Did you know that the world’s favorite essential oil comes from an Australian tree? Or that there was a proper army fighting against giant birds? We have dug up for you some interesting facts on the History of Australia, that you didn’t know until now.
1.A war against birds
The Great Emu War is one of the most bizarre happenings in the History of Australia and it is possible you’ve heard something about it.
Right after World War I, the war veterans came back to tend to land and sheep in the farms. However, they have not had it easy due to a series of misfortunes, such as drought and the great depression.
But the one annoying plague they just wouldn’t stand for were Emus, the giant birds that ruined the crops. As such, the government decided to wipe out this species with the latest weaponry and the Emu War began. However, the Emus outran the range of guns, fractured into small groups and covered for each other like trained military. By the time the funds to this war ended, the Emu casualties fell shamefully short of the initial goal. The Australians had no option but to raise the white flag, leaving the birds come out victorious.
2. Australia has its own Robin Hood
One of the most beloved outlaws in the History of Australia is bushranger Ned Kelly, probably worthy of his own “Making a Murderer” tv show.
Let’s start at the beginning… From an Irish family of eight kids, Ned Kelly struggled to help his widowed mother in a land of tough rules. Not only were they trying to survive the hostile desert, they were constantly exploited by landlords. This was the 1800s and the set was that of a western movie, “each man for himself” style.
And so, fate had it that this devoted and naive son should encounter a series of misfortunes that would lead him to prison. After a harsh sentence he would come back to his farm, set on making things work as an honest worker. Nonetheless, his determination would shrink with each injustice to the rural people, as much as his hate for the police would grow.
Eventually he joined a gang and went on a crime spree that included stock theft and bank robbery. Ned was finally getting his revenge on the police, humiliating them raid after raid. And he would continue to do so hadn’t it been for a failed plan, that would lead to his capture.
Dressed in an armor, Ned would meet his end at a violent gun battle. The only survivor of the gang, he was tried and convicted to death by hanging. “Such is life” were this folk hero’s reported last words.
3. Second country in the world where women can vote
In the progressive era, around mid-1800s, women started to demand the right to have a public voice. As vital contributors for the society, who worked for wages or owned land as much as men, it was time to make some changes.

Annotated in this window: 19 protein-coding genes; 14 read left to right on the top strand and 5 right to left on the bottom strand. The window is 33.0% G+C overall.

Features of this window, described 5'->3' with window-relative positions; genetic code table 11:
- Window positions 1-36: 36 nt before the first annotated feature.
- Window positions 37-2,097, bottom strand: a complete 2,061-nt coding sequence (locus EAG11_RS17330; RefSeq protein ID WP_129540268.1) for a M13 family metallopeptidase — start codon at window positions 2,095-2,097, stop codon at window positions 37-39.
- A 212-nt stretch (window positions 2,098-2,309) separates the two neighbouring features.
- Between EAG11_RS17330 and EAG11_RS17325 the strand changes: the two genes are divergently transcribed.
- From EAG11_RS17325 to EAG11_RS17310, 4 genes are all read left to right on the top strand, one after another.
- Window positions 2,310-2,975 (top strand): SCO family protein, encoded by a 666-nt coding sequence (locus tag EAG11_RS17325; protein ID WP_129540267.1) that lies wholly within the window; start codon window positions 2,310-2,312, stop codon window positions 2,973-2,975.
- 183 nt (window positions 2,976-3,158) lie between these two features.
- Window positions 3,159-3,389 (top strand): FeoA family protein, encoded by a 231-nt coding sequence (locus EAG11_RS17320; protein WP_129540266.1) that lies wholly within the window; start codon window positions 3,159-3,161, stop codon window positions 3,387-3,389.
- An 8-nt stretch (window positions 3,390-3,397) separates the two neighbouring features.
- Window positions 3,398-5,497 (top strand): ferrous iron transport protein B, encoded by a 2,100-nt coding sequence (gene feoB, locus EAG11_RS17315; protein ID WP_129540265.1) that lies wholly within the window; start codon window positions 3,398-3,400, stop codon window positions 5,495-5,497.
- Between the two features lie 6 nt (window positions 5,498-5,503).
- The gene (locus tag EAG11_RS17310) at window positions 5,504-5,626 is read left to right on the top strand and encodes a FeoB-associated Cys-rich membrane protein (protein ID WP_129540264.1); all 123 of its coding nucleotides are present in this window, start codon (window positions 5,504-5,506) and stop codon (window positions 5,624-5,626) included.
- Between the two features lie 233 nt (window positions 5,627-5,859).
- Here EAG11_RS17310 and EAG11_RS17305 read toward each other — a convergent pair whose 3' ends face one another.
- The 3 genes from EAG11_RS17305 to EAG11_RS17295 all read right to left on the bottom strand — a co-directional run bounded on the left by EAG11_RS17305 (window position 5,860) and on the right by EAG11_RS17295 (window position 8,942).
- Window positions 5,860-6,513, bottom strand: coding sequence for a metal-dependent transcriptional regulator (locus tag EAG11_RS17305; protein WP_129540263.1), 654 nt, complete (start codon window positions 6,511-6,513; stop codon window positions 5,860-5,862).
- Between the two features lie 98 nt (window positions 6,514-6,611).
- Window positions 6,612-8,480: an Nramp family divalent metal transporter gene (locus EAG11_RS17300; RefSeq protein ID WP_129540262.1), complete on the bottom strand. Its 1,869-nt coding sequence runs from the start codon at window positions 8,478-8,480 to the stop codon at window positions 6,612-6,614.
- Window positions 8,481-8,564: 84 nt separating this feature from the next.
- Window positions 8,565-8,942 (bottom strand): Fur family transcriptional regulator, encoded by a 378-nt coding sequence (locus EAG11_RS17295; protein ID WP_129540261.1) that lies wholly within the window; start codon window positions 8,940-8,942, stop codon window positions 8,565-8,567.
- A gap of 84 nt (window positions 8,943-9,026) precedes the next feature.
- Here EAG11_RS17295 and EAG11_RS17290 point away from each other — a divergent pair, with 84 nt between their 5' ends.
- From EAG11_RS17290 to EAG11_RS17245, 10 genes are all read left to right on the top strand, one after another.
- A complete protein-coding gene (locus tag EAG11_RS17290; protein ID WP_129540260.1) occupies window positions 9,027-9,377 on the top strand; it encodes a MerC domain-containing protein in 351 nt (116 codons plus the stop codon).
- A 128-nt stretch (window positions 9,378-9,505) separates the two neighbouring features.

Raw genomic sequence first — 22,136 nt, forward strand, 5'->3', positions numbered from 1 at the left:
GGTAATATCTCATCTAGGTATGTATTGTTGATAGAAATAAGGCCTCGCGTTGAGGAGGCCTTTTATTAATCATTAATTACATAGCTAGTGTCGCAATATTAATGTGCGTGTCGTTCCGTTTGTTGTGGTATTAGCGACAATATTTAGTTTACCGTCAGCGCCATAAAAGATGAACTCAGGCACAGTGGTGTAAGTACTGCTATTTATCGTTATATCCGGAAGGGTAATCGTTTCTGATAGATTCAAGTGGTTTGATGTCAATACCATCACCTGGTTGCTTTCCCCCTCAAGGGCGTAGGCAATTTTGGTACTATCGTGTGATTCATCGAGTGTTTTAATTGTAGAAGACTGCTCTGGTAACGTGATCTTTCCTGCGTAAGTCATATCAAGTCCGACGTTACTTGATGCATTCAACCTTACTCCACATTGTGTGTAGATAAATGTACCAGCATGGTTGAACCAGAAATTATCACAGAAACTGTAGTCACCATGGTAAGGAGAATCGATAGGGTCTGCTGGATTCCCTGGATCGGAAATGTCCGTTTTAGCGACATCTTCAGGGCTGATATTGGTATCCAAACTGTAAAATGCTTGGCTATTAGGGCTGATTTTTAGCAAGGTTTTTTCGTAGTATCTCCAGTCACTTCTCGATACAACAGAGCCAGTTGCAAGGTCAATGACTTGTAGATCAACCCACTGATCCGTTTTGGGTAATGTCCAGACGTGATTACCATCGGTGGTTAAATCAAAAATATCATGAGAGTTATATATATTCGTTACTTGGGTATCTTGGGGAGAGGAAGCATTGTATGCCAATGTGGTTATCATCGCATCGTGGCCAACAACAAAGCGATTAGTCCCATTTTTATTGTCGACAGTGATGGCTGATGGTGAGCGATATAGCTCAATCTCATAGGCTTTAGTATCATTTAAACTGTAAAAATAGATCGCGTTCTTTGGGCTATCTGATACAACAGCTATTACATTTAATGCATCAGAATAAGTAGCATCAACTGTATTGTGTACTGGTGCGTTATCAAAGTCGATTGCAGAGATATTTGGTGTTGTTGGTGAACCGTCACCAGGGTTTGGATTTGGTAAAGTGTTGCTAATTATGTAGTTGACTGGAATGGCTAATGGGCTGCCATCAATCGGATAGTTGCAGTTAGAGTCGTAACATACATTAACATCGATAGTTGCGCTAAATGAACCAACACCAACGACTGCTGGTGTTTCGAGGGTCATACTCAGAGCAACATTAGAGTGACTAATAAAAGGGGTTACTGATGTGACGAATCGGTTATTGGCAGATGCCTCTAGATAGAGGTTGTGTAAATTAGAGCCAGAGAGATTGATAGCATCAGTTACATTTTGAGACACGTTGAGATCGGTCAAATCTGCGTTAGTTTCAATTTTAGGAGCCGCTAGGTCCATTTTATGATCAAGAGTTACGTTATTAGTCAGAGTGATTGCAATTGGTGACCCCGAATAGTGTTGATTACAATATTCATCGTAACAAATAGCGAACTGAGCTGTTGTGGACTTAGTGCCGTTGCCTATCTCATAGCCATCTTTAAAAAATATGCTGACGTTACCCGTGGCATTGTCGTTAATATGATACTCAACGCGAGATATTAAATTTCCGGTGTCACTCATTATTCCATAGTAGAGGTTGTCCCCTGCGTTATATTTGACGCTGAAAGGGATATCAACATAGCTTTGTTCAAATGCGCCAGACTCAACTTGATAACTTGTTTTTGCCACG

Little by little, women’s suffrage was achieved throughout the world. The first country to grant women’s with the right to vote was New Zealand, followed by Australia in 1902. However, it was far from ideal, since this was not a universal right. Not all races, men or women, had its part as a citizen of Australia up until the 60s.
4.Birthplace of a widely loved tree
The Eucalyptus is so deeply rooted in Australia that it is rare to miss it around these parts. Aboriginals and koalas have cherished the native gum tree long before it gained worldwide fame for its healing properties.
It traveled to Europe in the mid-1800s, by the hands of a German botanist, who was eager to share this Australian treasure. Not only is it a remedy for breathing troubles, such as asthma and sinusitis, it can also relieve muscle pains as a pomade.
Another peculiarity of the Eucalyptus is that its roots dry the soil, turning it hostile to mosquitoes. Upon this, as it reached the western temperate countries that were struggling with malaria, it was widely planted. To this day, this Australian native can be found around the world and it is still a favorite natural remedy.
5.Every place in Australia has a story
It is impossible to talk about the History of Australia and not mention the Aboriginal culture, where it all began. You might know about the didgeridoo and visited ancient rock art sites. But there are mysteries to be uncovered through the fascinating Dreamtime stories.
They tell of how the land and its first inhabitants were created long, long ago. The very places you visit, mountains, rivers or deserts, have a birth story of their own in the Aboriginal Culture. Who would’ve guessed that all the streams and waterholes were created by a passing serpent who curled itself up into a mountain? Or that the parents of the desert people were actually fallen stars from the Milky Way?
The Aboriginals are so deeply connected to the land, that every corner of Australia has some fantastic tale behind it, and they are a crucial part of the country’s history. If you would like to know more about the Aboriginal Culture check out our tips on the best places to visit.
We hope you enjoyed our handpicked unknown facts in the History of Australia. If you’ve learned some extra history in your travels, please share with us too!